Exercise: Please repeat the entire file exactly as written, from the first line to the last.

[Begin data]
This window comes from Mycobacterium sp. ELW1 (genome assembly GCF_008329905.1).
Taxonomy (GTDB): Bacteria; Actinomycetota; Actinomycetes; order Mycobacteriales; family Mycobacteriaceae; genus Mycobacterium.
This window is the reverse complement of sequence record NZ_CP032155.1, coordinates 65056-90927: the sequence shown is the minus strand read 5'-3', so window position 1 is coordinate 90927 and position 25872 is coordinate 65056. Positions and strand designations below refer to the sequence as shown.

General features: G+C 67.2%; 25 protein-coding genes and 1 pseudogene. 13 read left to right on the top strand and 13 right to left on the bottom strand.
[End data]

This window comes from Mycobacterium sp. ELW1 (genome assembly GCF_008329905.1).
Taxonomy (GTDB): Bacteria; Actinomycetota; Actinomycetes; order Mycobacteriales; family Mycobacteriaceae; genus Mycobacterium.
This window is the reverse complement of sequence record NZ_CP032155.1, coordinates 65056-90927: the sequence shown is the minus strand read 5'-3', so window position 1 is coordinate 90927 and position 25872 is coordinate 65056. Positions and strand designations below refer to the sequence as shown.

General features: G+C 67.2%; 25 protein-coding genes and 1 pseudogene. 13 read left to right on the top strand and 13 right to left on the bottom strand.